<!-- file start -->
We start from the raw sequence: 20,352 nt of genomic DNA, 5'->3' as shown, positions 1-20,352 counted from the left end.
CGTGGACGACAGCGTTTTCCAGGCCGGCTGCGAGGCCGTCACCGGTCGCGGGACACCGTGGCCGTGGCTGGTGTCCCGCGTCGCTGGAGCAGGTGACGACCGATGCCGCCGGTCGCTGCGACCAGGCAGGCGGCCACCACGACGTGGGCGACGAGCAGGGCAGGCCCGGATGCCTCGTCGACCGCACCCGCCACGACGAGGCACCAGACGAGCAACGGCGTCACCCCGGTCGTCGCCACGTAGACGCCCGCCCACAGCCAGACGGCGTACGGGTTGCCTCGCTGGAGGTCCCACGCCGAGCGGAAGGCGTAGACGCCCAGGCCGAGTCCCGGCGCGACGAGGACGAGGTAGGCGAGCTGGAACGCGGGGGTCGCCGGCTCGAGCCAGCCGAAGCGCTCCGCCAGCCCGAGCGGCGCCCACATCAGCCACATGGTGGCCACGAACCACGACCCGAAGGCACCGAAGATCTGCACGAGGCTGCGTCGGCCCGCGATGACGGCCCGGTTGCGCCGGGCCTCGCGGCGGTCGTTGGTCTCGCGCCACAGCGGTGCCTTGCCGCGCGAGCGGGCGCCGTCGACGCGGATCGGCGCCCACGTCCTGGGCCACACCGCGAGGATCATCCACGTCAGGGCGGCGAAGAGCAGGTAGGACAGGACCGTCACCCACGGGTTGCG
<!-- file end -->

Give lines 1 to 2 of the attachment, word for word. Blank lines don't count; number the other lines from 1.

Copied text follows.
We start from the raw sequence: 20,352 nt of genomic DNA, 5'->3' as shown, positions 1-20,352 counted from the left end.
CGTGGACGACAGCGTTTTCCAGGCCGGCTGCGAGGCCGTCACCGGTCGCGGGACACCGTGGCCGTGGCTGGTGTCCCGCGTCGCTGGAGCAGGTGACGACCGATGCCGCCGGTCGCTGCGACCAGGCAGGCGGCCACCACGACGTGGGCGACGAGCAGGGCAGGCCCGGATGCCTCGTCGACCGCACCCGCCACGACGAGGCACCAGACGAGCAACGGCGTCACCCCGGTCGTCGCCACGTAGACGCCCGCCCACAGCCAGACGGCGTACGGGTTGCCTCGCTGGAGGTCCCACGCCGAGCGGAAGGCGTAGACGCCCAGGCCGAGTCCCGGCGCGACGAGGACGAGGTAGGCGAGCTGGAACGCGGGGGTCGCCGGCTCGAGCCAGCCGAAGCGCTCCGCCAGCCCGAGCGGCGCCCACATCAGCCACATGGTGGCCACGAACCACGACCCGAAGGCACCGAAGATCTGCACGAGGCTGCGTCGGCCCGCGATGACGGCCCGGTTGCGCCGGGCCTCGCGGCGGTCGTTGGTCTCGCGCCACAGCGGTGCCTTGCCGCGCGAGCGGGCGCCGTCGACGCGGATCGGCGCCCACGTCCTGGGCCACACCGCGAGGATCATCCACGTCAGGGCGGCGAAGAGCAGGTAGGACAGGACCGTCACCCACGGGTTGCG